# Pre-setup Calculations

## Big Detector Solid Angle Calculations

MCNPX Simulation
• 14 MeV neutron source, emitted isotropically ()
• Detector placed 1m away from source

• face of the detector is 15.24cm x 76.2cm, and 3.6cm deep

The solid angle can be found from the number of particles hitting the detector as:

Results
• Out of 1E9 neutrons generated, 8618287 neutrons hit the detector
• if the detector is placed 70cm away from the source,
• if the detector is placed 65cm away from the source,
• As a test to verify our results
• We change the detector size to 2cm by 2cm and used 1E9 neutrons again
• 32061 neutrons struck the detector
• And, as a second test to verify our results
• We change the detector size to 1cm by 1cm and used 1E9 neutrons again
• 7965 neutrons struck the detector
Now, what neutron singles rate into the detector should correspond to 1 fission per pulse?
• If we have 1 fission per pulse and each fission emits on average 2.3 neutrons, we should expect 2.3 neutrons/pulse
• The number of neutrons hitting the detector per pulse is found as
• @ 1 meter => 0.0198 neutrons hitting the detector per pulse
• @ 70 cm => 0.0379 neutrons hitting the detector per pulse
• Taking into account the efficiency of the detector , the number detected per pulse can be found as
• @ 1 meter from source => () neutrons detected per pulse
• @ 70 cm from source => () neutrons detected per pulse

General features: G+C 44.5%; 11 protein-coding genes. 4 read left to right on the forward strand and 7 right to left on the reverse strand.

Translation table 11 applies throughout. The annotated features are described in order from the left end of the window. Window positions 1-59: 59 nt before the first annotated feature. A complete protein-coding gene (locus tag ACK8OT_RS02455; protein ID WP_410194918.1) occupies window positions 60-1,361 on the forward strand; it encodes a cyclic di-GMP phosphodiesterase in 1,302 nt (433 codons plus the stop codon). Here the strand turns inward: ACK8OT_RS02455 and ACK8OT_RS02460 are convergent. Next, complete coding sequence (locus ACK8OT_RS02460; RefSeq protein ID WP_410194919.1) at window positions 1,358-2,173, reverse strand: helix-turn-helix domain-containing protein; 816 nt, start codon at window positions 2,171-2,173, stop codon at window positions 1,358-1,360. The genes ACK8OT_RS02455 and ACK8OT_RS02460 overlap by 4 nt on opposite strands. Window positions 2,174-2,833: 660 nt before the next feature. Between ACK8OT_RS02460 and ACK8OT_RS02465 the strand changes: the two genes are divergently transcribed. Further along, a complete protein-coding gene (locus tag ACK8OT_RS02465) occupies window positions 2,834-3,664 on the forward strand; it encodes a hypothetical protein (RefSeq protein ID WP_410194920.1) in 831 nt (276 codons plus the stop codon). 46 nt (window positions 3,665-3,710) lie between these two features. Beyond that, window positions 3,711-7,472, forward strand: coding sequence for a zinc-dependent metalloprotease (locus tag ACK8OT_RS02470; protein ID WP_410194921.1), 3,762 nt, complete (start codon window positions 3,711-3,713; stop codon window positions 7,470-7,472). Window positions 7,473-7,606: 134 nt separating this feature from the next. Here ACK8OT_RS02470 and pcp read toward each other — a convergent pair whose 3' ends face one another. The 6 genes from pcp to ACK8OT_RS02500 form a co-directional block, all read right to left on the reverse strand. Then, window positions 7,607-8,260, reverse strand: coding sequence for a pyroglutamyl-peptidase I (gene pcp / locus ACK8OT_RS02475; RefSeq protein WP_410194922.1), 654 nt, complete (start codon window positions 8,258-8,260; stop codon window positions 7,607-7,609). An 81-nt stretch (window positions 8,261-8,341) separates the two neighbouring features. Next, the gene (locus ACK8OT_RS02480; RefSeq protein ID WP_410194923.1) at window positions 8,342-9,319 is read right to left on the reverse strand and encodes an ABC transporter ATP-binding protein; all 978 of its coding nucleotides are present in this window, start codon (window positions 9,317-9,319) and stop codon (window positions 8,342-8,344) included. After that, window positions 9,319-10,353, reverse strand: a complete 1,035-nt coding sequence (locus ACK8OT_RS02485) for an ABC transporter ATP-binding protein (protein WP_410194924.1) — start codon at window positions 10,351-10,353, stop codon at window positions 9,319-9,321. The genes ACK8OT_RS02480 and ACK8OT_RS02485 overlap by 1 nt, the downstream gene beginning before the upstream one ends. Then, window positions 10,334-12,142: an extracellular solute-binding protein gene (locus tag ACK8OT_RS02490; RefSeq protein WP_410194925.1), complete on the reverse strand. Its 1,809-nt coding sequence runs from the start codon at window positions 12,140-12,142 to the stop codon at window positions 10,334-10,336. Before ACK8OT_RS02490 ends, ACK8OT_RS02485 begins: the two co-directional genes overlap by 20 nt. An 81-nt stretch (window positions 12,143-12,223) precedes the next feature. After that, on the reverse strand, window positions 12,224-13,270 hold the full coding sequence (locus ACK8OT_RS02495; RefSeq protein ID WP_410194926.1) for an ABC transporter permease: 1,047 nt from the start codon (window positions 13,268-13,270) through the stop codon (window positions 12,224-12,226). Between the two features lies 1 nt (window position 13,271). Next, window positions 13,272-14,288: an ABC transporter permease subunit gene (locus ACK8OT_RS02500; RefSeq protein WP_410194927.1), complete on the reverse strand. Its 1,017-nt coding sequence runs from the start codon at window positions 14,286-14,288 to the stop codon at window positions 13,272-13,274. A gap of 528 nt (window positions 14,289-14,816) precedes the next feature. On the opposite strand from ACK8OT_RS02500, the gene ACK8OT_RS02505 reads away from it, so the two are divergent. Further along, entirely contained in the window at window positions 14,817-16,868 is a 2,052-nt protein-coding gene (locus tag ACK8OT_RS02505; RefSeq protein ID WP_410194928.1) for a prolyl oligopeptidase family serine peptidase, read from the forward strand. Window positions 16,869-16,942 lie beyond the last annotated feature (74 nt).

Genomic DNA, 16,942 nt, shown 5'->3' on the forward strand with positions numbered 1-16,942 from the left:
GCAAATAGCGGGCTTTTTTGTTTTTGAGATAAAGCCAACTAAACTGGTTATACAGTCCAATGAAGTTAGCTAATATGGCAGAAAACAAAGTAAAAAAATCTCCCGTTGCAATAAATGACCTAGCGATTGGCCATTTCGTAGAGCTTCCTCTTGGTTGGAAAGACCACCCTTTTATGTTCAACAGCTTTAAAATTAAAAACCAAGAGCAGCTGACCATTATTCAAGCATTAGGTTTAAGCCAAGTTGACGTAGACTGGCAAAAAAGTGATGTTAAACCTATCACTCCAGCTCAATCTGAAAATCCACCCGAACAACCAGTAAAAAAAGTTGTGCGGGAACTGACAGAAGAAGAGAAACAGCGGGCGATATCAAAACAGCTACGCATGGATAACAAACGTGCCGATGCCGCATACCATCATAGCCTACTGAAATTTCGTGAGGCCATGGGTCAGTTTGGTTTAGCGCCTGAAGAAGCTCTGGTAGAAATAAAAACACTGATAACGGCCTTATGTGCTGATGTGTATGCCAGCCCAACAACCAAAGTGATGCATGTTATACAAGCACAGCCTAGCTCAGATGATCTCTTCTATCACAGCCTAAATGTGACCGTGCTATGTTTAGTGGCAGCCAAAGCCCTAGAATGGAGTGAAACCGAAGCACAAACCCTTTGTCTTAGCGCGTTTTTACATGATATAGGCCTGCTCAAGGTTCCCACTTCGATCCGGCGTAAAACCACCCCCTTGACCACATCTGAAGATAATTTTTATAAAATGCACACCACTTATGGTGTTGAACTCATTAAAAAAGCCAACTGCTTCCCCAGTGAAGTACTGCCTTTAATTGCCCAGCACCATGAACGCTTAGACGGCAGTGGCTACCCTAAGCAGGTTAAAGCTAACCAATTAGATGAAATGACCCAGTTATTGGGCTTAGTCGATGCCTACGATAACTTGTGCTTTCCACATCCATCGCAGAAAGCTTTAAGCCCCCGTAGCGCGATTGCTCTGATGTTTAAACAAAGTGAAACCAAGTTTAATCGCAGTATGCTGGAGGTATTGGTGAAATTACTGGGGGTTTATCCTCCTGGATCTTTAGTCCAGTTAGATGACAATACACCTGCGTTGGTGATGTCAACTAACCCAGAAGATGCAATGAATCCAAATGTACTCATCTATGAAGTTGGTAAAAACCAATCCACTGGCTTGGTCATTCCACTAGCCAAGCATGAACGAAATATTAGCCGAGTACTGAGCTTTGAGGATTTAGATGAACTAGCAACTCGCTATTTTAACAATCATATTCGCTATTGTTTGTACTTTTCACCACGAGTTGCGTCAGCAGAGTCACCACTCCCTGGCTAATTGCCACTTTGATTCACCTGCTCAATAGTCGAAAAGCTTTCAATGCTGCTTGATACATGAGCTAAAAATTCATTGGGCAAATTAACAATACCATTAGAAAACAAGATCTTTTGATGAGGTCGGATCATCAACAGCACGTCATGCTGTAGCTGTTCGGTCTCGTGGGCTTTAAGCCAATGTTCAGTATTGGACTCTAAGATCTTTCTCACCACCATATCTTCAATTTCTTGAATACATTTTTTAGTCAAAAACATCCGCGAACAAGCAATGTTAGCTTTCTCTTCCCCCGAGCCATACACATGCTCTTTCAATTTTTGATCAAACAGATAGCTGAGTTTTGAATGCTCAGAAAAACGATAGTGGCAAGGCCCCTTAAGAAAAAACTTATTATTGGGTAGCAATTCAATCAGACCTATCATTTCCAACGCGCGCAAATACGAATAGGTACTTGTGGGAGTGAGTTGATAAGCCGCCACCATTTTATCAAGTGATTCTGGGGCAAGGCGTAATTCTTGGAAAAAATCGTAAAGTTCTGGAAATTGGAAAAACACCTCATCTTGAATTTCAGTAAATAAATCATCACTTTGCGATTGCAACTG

## Neutron and Photon Flux Through Lead

Using MCNPX, a simulation was done to determine how much of the neutrons and photons from the target will be blocked by various thickness of lead. With a monochromatic pencil beam of incident particles, the following results illustrate how much of the initial beam actually made it through the lead.

## Detector Cross-Talk

Using MCNPX, I am trying to simulated the cross-talk we could expect between the big detectors. I used a fission neutron energy spectrum given in MCNPX, shown below.

These neutrons are incident upon a plastic scintillator and I will look at the neutrons and photons coming out of the scintillator's sides perpendicular to the incident beam. The first case I will look at is where the detectors are placed with only polyethylene between them, as illustrated below.

This results in a neutron and photon energy spectrum as follows.

The next case I will look at is where we put a layer of lead between the polyethylene between the detectors, as shown in the schematic below.

The results for this setup using 1 inch of lead between the detectors is as follows.

And, the results for this setup using 2 inches of lead between the detectors is as follows.

# August 2012 HRRL Data Analysis

The detector measurements used for this data analysis are illustrated in the schematic below:

Using the index of refraction Oleksiy found:

When analyzing the data, all the runs in a particular day were added together for better statistics. First, the raw data was used to determine where the neutrons cut would need to be placed for each run (or each day of runs if they were able to be combined). Applying those neutron cuts to each TDC, coincidences were found. The TDC spectra of the detectors that detected these coincidences were then analyzed to determine the spot on the detectors where each neutron hit. Knowing the location of detection, the theta and phi angles between coincident neutrons were found.

## 8/17

Raw Data:

Coincidence Data:

## 8/20

Raw Data:

Coincidence Data:

## 8/21

Raw Data:

Here the multiple peak indicate that the timing in the beam was shifting, thus not allowing to combine. Each run of this day is plotted below.

## 8/22

Raw Data:

Coincidence Data:

## 8/23

Raw Data:

Coincidence Data:

## 8/24

Raw Data:

Coincidence Data: